Steve's argument goes like this. The people who want a referendum now on the Lisbon Treaty, or even the in/out question, only want it because they know they can win it. He then cites the historical evidence that suggests Labour eurosceptics lost interest in referendums after 1975 once they lost. I guess too that some will (and have) pointed to the Tories that didn't see the need for referendums on the Single European Act or Maastricht as well. Thus the charge of opportunism and hypocrisy comes crashing down.
Here's the problem though. I was born in 1975, I was a kid when the SEA was ratified and I was a teenager dealing with teenage things when Maastricht came along. I'm 32 now, I was born in England, a subject in Her Majesty's United Kingdom of Great Britain and Northern Ireland, and I am now a citizen of a proto-state called the European Union where my voice is meaningless and powerless to change anything that comes down from Brussels. Tell me Steve, where was my choice in that? My parents voted on a referendum joining a Common Market, I didn't, and it's beyond idiocy to suggest that is what I am in now.
I don't want a referendum because I think I am on the winning side. I want one because I look at the EU and I find myself asking, what exactly is the point? Why are we members of something which takes billions from us each year and even with Thatcher's infamous rebate gives us less back? How can anyone ever describe that as a good deal for Britain? I know what the europhiles will say of course. They will tell me that the EU protects workers, gives us social rights, lets us trade cheaply. Well let me tell you something, if those things are so good and so necessary why can't we do it ourselves?
The answer is simple of course. We can't do it ourselves because those that support such obsessively interfering policies are actually in the minority in Britain. It requires us to be in the EU Club where we exercise limited sovereignty, thus becoming a small part in a Marxian greater whole, that allows such things to be shoved down our throats. The Social Chapter and the maximum working week is a great example of something that would never pass into law if Britian was on her own. As for the trade argument, the idea that overnight European companies like EDF, Mercedes et al would suddenly stop wanting to make a profit from us is, well, it bollocks.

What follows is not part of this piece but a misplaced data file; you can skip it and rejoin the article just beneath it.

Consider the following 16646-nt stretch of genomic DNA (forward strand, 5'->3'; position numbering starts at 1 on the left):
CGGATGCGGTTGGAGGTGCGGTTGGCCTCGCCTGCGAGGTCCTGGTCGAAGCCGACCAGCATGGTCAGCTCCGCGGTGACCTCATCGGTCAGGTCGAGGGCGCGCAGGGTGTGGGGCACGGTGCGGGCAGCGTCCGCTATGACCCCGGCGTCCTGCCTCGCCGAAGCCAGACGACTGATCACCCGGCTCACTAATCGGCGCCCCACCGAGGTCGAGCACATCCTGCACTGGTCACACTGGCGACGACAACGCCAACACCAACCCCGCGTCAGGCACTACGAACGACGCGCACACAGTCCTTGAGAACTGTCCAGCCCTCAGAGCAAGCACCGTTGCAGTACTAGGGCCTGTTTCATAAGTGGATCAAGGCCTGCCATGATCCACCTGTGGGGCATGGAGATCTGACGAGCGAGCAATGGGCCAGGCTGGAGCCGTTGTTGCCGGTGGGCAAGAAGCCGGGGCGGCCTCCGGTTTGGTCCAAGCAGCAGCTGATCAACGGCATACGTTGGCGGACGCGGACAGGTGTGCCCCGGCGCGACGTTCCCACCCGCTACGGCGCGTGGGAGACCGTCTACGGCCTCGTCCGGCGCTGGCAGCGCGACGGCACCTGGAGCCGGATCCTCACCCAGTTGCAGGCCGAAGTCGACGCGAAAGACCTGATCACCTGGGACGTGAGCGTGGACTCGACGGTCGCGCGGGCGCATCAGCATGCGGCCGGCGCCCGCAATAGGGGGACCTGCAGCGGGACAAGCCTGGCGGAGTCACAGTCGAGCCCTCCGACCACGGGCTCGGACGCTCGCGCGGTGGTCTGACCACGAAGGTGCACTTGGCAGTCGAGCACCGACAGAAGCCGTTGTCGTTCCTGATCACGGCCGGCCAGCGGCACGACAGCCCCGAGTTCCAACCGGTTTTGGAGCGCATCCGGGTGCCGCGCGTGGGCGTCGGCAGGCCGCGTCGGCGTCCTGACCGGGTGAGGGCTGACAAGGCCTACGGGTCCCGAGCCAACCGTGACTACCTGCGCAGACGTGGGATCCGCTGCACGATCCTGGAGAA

Supporting a referendum is not some clever tactic based purely on confidence in the outcome. It's about letting people like me, who are in the EU thanks to the decisions of our parents, have that chance that their parents had. It's not about party politics either, there is diversity of opinion throughout the parties on the matter, but, thanks to the media and party system itself there has to be a line, and deviation is a 'row'. That puts the terms of any debate in a disingenuous starting position.
All the parties promised a referendum on the Constitutional Treaty, and, no matter what anyone says, the Lisbon Treaty is largely the same, crucially its self-amending clauses remain. There will be no need for more treaties after this one. Policy change at the EU level, the relinquishment of sovereignty, it will all be done behind closed doors and majority voting will allow so called vetoes to disappear in the blink of an eye. That is a very dangerous situation to be in, it has a almost Politburo feel to it in fact . We fought a Cold War against the Soviets yet now we are sleepwalking into a body politic that is eerily similar. We even have a fake lifesaver Parliament or more correctly, Duma.
Simply casting aside those that want a referendum as cynical opportunists is exactly the sort of high-minded patronising attitude towards the ordinary bloke on the street that engenders disgust and mistrust of politics. We proles are to be led, not consulted, and especially not consulted if our view may be not to the liking of those in power. The House that Jacques Delors built was not what was voted for 32 years ago, and a vast number of those that voted are dead anyway.
I want a referendum to let the country either reject or affirm its commitment to 'the project'. In fact I would even be happy for there to be an Act of Parliament that enshrined constitutionally that every 10, 15 or 20 years there was an reject/affirm referendum on membership. If the EU is really not a state there ought to be no problem with such a Bill. If it really is just a club that can be joined or left at ease then it should be subject to review by the generations periodically as a matter of safeguarding. Why should we bind our children, and why should Parliament be allowed to bind sucessive Parliaments? (something that I thought it could not do).
It may well be true that the politicians calling for a referendum now are doing it for opportunistic reasons. However, don't forget that the hundreds of thousands of us that are not politicians and still want one are not quite such simplistic Machiavellian creatures.